home-brewed spiced chai tea

17th June 2009



Unlike my sister’s seasonal dishes, it is Winter here in Australia, and I am looking for warming and soothing foods.  I must say that no drink better does that job than home-brewed chai tea.  This recipe has been adapted over the years and first came from my sister and her trips to India.  My husband has perfected the re-brewing stage using our coffee machine steamer to warm the tea and froth the milk.  He has a technique which produces frothy, creamy tea of which I am yet to master.  Not that I really want to find out quite yet.

warming spiced chai tea

I use rooibos (red tea), rather than black tea as I find the black tea is too intense and overshadows the spice flavours.  Also, rooibos is caffeine-free, so perfect for those who prefer no caffeine and it makes a great bed-time drink.  I have experimented with using different flavoured rooibos teas, and as I usually have a variety on hand, I usually add 1 plain rooibos and 2 vanilla rooibos.  Caramel flavoured if you can get it, is also very good.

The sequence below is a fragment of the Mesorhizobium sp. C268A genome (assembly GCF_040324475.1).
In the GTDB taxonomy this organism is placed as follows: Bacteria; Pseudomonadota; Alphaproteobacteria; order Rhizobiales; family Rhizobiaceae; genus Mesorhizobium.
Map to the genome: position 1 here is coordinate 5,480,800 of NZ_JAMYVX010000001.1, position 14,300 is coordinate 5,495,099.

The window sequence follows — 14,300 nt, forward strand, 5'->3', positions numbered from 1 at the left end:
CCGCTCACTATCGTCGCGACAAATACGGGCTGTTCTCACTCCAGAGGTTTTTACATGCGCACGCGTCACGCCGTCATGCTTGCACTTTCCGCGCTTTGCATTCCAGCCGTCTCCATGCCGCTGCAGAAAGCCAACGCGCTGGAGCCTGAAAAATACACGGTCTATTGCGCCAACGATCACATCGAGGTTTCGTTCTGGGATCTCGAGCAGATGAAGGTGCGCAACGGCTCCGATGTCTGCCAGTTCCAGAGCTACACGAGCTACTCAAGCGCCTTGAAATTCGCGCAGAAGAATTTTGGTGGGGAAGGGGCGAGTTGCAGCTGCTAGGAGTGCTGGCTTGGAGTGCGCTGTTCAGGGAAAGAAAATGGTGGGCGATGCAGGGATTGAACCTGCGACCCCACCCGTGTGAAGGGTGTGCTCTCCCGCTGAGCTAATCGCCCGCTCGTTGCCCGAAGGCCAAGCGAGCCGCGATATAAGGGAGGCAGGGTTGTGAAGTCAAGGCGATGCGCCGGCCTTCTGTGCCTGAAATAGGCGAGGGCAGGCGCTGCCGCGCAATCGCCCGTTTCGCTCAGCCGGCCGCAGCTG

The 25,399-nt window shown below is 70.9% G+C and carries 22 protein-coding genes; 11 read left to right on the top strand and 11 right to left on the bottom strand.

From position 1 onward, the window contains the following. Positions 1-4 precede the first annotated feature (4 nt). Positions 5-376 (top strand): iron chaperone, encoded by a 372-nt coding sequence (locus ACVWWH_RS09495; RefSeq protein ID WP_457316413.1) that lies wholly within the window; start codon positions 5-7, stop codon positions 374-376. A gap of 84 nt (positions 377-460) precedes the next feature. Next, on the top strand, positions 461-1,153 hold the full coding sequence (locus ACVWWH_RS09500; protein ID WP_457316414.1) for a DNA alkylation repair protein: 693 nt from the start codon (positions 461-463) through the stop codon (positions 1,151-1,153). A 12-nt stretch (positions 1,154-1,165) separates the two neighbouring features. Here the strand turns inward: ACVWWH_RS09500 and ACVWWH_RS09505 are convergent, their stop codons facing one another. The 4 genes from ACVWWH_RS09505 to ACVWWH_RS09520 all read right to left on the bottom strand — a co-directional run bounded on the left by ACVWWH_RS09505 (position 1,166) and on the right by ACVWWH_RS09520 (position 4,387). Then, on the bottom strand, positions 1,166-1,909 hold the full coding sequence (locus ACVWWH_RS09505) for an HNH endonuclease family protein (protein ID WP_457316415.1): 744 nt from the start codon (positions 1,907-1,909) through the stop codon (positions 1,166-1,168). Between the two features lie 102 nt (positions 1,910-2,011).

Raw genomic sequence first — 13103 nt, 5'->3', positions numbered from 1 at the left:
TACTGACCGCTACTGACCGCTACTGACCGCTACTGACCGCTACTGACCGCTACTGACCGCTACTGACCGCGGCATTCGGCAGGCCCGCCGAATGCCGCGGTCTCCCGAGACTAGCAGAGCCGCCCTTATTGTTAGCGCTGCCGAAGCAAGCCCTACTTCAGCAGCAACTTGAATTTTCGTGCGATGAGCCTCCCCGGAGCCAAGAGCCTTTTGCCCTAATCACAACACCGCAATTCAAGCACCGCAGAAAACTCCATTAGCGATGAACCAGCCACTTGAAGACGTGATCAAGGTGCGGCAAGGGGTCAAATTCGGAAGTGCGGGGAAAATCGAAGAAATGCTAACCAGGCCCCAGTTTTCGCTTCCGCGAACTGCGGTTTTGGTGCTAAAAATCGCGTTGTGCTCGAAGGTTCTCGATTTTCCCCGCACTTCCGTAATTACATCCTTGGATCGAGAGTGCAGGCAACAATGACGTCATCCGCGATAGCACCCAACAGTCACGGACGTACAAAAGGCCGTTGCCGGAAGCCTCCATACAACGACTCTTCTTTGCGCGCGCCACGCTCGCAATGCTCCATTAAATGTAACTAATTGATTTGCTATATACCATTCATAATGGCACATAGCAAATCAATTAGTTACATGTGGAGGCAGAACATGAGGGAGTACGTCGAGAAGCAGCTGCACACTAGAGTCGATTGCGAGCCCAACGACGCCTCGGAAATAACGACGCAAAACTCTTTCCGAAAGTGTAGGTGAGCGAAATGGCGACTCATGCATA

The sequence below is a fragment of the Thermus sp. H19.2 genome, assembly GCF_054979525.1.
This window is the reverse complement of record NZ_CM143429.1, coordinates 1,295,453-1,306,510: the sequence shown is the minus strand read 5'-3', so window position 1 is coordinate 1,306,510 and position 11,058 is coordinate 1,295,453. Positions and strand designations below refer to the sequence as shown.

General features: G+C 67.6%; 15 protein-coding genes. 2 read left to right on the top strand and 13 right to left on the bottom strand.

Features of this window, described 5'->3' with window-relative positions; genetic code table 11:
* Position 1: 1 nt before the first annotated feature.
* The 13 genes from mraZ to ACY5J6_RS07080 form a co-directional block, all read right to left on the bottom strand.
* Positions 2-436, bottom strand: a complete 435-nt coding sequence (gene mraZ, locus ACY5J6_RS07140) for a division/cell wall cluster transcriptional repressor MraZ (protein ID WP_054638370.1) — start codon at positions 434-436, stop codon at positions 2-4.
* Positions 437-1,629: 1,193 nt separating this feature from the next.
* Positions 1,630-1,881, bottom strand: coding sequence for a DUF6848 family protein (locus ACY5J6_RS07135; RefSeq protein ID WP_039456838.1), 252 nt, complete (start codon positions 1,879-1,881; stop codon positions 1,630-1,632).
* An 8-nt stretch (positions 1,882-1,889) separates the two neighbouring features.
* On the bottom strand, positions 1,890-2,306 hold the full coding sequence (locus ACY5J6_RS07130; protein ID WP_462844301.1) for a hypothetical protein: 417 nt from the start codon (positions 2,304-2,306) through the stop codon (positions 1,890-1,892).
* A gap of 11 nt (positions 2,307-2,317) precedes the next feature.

1L filtered water

4-5 slices fresh ginger (cut on the horizontal, so long slices)

9 whole cloves

15 whole cardamom pods

1 whole star anise (optional)

1 cinnamon stick

5 whole peppercorns

3 rooibos tea bags (I use organic, available from supermarkets/health food stores)


1.  Add all ingredients, except tea bags in a large saucepan.  Cover and bring to boil.  Simmer for 10 minutes.

2.  Turn off heat and add tea bags – let sit covered for at least 10 minutes. (I like to leave overnight for a more intense flavour).

3.  Strain, removing tea bags and spices. Serve with milk of choice and honey if desired.

Any leftover tea can be stored in a covered jug in the fridge for up to 3 days. Heat quantity as required.

Shared goodness from Donna